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Gay man wins right to stay with partner of 25 years after deportation threat

Gay man wins right to stay with partner of 25 years after deportation threat

Taiwanese man allowed to stay in Japan with partner of 25 years deportation

The Justice Ministry of Japan has granted special permission to a gay Taiwanese man to stay in Japan with his partner.

The man, who is in his 40s, lived with his partner in Japan for 25 years. He illegally overstayed his visa. However, in a rare move by the government, his deportation order was revoked and a special residency status was granted, his lawyers said Friday (22 March).

The man was suing the government because he was denied special permission to reside in Japan. He has now withdrawn that suit.

According to Kyodo News, one of the lawyers said: ‘It’s the first time that special permission to stay in the country has been given to a foreign gay partner of a Japanese citizen.’

However, the Justice Ministry denies sexuality played a part in the decision: ‘We didn’t change our usual conduct. We didn’t give special weight to the fact that he was a same-sex partner but looked holistically at their situation, including their actual lives.’

No marriage equality

The defense team says the man originally entered the country on a one-year student visa in September 1992. He enrolled in a Japanese language school.

He re-entered the country on a three-month visa in October 1993. The next month he started his relationship with his partner, who is now in his 50s.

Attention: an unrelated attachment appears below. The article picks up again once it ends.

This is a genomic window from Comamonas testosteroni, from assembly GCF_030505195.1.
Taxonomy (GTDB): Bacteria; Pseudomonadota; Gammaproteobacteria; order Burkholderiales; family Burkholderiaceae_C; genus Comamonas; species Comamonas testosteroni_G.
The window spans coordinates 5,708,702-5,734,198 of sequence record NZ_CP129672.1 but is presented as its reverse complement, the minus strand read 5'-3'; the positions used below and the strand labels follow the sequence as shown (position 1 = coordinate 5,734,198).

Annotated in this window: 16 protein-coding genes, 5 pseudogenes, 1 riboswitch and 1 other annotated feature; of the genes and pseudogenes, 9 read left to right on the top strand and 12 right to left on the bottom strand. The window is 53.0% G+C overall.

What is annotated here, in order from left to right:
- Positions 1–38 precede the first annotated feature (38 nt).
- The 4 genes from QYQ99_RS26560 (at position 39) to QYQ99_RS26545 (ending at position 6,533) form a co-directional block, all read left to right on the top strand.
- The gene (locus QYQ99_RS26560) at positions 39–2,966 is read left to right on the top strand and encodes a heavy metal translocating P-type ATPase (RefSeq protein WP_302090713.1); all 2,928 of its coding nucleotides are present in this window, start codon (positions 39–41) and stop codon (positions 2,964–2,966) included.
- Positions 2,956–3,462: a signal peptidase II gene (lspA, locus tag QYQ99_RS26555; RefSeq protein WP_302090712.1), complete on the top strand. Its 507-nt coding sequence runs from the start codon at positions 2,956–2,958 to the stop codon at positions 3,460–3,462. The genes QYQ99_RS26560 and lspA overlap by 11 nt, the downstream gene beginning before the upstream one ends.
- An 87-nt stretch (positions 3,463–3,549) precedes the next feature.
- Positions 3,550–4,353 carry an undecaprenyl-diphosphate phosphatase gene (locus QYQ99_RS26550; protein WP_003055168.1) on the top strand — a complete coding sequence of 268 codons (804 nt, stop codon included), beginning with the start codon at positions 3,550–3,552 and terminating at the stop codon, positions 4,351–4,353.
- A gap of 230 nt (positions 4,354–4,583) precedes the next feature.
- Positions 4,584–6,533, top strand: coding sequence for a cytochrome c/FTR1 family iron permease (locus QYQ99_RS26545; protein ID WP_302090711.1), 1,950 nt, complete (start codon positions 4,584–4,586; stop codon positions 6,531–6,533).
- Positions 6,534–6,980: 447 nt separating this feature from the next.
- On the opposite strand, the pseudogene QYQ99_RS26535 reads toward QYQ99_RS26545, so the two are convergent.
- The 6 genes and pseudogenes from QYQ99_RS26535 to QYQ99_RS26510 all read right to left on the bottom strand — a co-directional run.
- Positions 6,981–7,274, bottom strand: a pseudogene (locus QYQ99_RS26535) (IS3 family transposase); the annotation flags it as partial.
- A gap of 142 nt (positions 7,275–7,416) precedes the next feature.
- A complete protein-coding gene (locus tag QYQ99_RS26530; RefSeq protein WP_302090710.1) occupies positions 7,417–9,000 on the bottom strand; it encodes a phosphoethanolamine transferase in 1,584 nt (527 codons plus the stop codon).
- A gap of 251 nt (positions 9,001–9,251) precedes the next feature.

However, they were discovered in June 2016. His deportation was ordered, but the man filed a petition with the Tokyo District Court the next year to have the deportation revoked.

While some cities offer symbolic partnership certificates, Japan does not officially recognize same-sex relationships.

According to Japan Times, the man criticized the government for not recognizing same-sex partnerships: ‘Over the past 25 years, I had no other choice but to live with the person I love in hiding, as same-sex partnerships have not been accepted socially.

‘If we had been allowed to marry, our lives would have been different.’

See also: 

Japan must stop forcing trans people to be sterilized

Half of LGBTI job seekers go through ‘uncomfortable’ interviews in Japan

Japanese university avoids charges over death of outed gay student